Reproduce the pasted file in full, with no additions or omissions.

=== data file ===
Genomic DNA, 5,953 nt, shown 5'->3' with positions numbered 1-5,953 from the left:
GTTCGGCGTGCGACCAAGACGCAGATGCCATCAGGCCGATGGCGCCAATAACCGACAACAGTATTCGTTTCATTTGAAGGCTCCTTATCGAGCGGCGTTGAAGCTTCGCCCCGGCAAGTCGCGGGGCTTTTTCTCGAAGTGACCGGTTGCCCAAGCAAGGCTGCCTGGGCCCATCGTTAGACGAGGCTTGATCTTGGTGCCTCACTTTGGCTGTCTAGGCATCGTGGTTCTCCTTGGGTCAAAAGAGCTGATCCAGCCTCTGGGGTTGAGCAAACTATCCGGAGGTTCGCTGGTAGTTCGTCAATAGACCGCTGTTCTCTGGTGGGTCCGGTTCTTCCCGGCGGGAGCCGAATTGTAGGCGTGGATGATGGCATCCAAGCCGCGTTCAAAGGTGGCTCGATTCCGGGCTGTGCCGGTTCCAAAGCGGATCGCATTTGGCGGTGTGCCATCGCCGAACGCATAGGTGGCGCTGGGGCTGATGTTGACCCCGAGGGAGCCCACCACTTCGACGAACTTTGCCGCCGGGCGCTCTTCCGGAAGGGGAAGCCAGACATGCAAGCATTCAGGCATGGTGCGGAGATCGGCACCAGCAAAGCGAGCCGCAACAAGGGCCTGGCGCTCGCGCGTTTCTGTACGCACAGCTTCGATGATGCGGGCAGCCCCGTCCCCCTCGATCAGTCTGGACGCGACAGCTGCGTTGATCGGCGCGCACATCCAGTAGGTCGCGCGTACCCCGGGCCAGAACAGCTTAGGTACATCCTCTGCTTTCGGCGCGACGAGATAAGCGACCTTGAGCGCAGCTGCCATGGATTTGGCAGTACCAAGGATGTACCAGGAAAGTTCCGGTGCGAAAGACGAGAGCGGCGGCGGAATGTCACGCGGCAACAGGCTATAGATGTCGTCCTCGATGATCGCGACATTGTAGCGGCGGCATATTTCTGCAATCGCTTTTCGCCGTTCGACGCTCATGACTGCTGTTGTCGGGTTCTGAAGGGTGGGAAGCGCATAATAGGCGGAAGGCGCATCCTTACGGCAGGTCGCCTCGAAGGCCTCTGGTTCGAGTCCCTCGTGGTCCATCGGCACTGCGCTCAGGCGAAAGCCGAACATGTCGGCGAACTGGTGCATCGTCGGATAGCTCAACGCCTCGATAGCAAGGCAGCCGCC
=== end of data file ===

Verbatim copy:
Genomic DNA, 5,953 nt, shown 5'->3' with positions numbered 1-5,953 from the left:
GTTCGGCGTGCGACCAAGACGCAGATGCCATCAGGCCGATGGCGCCAATAACCGACAACAGTATTCGTTTCATTTGAAGGCTCCTTATCGAGCGGCGTTGAAGCTTCGCCCCGGCAAGTCGCGGGGCTTTTTCTCGAAGTGACCGGTTGCCCAAGCAAGGCTGCCTGGGCCCATCGTTAGACGAGGCTTGATCTTGGTGCCTCACTTTGGCTGTCTAGGCATCGTGGTTCTCCTTGGGTCAAAAGAGCTGATCCAGCCTCTGGGGTTGAGCAAACTATCCGGAGGTTCGCTGGTAGTTCGTCAATAGACCGCTGTTCTCTGGTGGGTCCGGTTCTTCCCGGCGGGAGCCGAATTGTAGGCGTGGATGATGGCATCCAAGCCGCGTTCAAAGGTGGCTCGATTCCGGGCTGTGCCGGTTCCAAAGCGGATCGCATTTGGCGGTGTGCCATCGCCGAACGCATAGGTGGCGCTGGGGCTGATGTTGACCCCGAGGGAGCCCACCACTTCGACGAACTTTGCCGCCGGGCGCTCTTCCGGAAGGGGAAGCCAGACATGCAAGCATTCAGGCATGGTGCGGAGATCGGCACCAGCAAAGCGAGCCGCAACAAGGGCCTGGCGCTCGCGCGTTTCTGTACGCACAGCTTCGATGATGCGGGCAGCCCCGTCCCCCTCGATCAGTCTGGACGCGACAGCTGCGTTGATCGGCGCGCACATCCAGTAGGTCGCGCGTACCCCGGGCCAGAACAGCTTAGGTACATCCTCTGCTTTCGGCGCGACGAGATAAGCGACCTTGAGCGCAGCTGCCATGGATTTGGCAGTACCAAGGATGTACCAGGAAAGTTCCGGTGCGAAAGACGAGAGCGGCGGCGGAATGTCACGCGGCAACAGGCTATAGATGTCGTCCTCGATGATCGCGACATTGTAGCGGCGGCATATTTCTGCAATCGCTTTTCGCCGTTCGACGCTCATGACTGCTGTTGTCGGGTTCTGAAGGGTGGGAAGCGCATAATAGGCGGAAGGCGCATCCTTACGGCAGGTCGCCTCGAAGGCCTCTGGTTCGAGTCCCTCGTGGTCCATCGGCACTGCGCTCAGGCGAAAGCCGAACATGTCGGCGAACTGGTGCATCGTCGGATAGCTCAACGCCTCGATAGCAAGGCAGCCGCC